I genuinely don’t mind if delegates disagree with what’s being put forward – in fact I actively promote them to do so – I want to talk through real life problems and issues that really matter, not just glibly deliver a presentation and expect all those listening just to accept everything I say as fact.
So all I ever ask, is that everyone who attends one of my workshops turns up with a positive attitude, something to write with and a desire to leave having learnt something new.
On the whole, that’s exactly what I get.
But every once in a while, there will be someone in the room who really doesn’t want to be there.
The fact that his business has invested money in his personal development won’t change this delegates mind that he’s been forced to attend.
Arms crossed, scowl on face, he’ll try to bring as many people down in the room with him as he can.
But that’s just Lobster People for you.
He doesn’t think he needs it, he certainly doesn’t want to hear it and he can’t wait to get out and tell everyone what a terrible waste of his time it was – and the fact that he has no idea why he was made to go in the first place.
So should I spend the entire workshop concentrating on changing his mind – help him to recognise why his business paid good money for him to attend – at the expense of all the other delegates who desperately want to improve?
Should the rest of the room get less of a day because they are sharing it with someone who isn’t going to change or benefit anyway?
And should you spend hours trying to convince prospects who are never going to buy off you – at the expense the customers who really need your help and are waiting somewhere in that overcrowded list of maybes?
Some People Will Never Choose to Be Your Customer
In his book Purple Cow, Seth Godin explains the events that occurred when South Park (the cartoon series on comedy central) was first shown to a test group.
It scored a score of 1.8 out of 10 among the women in the group – a record low.
Allegedly, one person even started crying half way through.
However, during the same test, the pilot episode recorded unanimous high scores among all the young males in the audience – a demographic that has ensured (at time of writing) that South Park has aired for 19 seasons – producing 267 episodes – been one of the highest airing programs on cable TV, received numerous accolades (including five Primetime Emmy Awards) and even released a feature-length film.
Comedy Central could have said; “Hey don’t give up on that demographic, we just haven’t been convincing enough yet.”
But that would just have been foolish, wouldn’t it?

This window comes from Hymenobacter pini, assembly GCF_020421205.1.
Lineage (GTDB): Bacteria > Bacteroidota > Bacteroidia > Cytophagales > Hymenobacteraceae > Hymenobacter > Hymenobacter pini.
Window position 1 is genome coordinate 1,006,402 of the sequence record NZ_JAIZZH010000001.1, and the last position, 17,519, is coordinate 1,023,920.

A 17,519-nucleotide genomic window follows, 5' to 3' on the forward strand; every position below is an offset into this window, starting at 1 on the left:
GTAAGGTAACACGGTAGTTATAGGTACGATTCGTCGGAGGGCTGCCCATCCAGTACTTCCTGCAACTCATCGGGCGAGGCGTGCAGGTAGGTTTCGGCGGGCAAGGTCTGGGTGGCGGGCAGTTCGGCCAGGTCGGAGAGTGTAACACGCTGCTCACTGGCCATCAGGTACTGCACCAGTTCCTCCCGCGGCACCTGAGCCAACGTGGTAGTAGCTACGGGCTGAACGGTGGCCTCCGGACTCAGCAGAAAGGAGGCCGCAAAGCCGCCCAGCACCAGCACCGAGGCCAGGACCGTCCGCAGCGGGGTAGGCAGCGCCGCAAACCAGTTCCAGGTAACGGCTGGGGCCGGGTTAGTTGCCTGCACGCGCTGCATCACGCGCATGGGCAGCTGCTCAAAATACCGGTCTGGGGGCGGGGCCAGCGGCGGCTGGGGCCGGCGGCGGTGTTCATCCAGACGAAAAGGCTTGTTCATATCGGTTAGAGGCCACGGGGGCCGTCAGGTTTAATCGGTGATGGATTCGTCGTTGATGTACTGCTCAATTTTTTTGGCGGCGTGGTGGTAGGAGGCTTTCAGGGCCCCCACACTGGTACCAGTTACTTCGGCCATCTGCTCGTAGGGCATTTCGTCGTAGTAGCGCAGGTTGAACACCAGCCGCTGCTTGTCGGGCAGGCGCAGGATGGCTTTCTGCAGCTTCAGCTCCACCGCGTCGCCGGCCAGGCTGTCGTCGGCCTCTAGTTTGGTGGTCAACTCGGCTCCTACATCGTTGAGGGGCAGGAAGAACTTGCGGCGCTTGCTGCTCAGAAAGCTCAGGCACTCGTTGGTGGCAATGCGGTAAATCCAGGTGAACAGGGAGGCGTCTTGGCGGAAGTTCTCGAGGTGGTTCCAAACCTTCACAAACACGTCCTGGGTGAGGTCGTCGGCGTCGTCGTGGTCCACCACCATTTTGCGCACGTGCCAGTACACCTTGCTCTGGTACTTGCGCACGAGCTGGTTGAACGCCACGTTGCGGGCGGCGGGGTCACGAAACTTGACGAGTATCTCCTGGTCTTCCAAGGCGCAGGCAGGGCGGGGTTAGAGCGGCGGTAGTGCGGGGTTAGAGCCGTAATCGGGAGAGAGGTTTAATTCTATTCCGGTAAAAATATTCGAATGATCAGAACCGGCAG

Distil and Filter Your List Until You are Left with Perfection
The master distillers who make the worlds greatest brandy – Cognac – start off with an extremely acidic base wine – which they boil, filter and distil until there is only a small percentage of the original liquid left.
Then, during the ageing process, even more of the alcohol evaporates through the wooden casks and is lost forever into the atmosphere – this lost brandy is poetically referred to as “the angels’ share” by its makers.
In total about 22 million bottles per year just disappear into thin air – a heavy price that the producers are happy to pay to reach perfection.
So, keep working on your list – recognise that some unnecessary elements need to be boiled away – and that others are close to what you’re looking for but just not quite good enough.
Keep doing that until you have distilled your list down to the only prospects who matter – like an alchemist turning base metals into gold – and then get to work on a more focused group than you ever previously thought possible.
The fact is, very few people with a full pipeline and an order book that takes them beyond capacity ever worry about the fish that got away – especially if that fish would have been impossible to catch anyway.
Feel free to share this first article so that people you know can also follow this series.
I’ve just finished putting together a series of 12 articles regarding Sales Prospecting that includes, amongst other things;
- What it takes to build a steady sales pipeline
- Working out how many suspect and prospect leads you’ll need to hit your target
- An explanation of Trigger Events – what they are and why they’re useful
- Building a targeted prospect list
- The truth about 21st Century sales prospecting
If you’d like them delivered free of charge on a weekly basis, straight in to your email inbox – then just follow this link and they’ll be sent automagically to the email address of your choosing over the course of the next 12 weeks.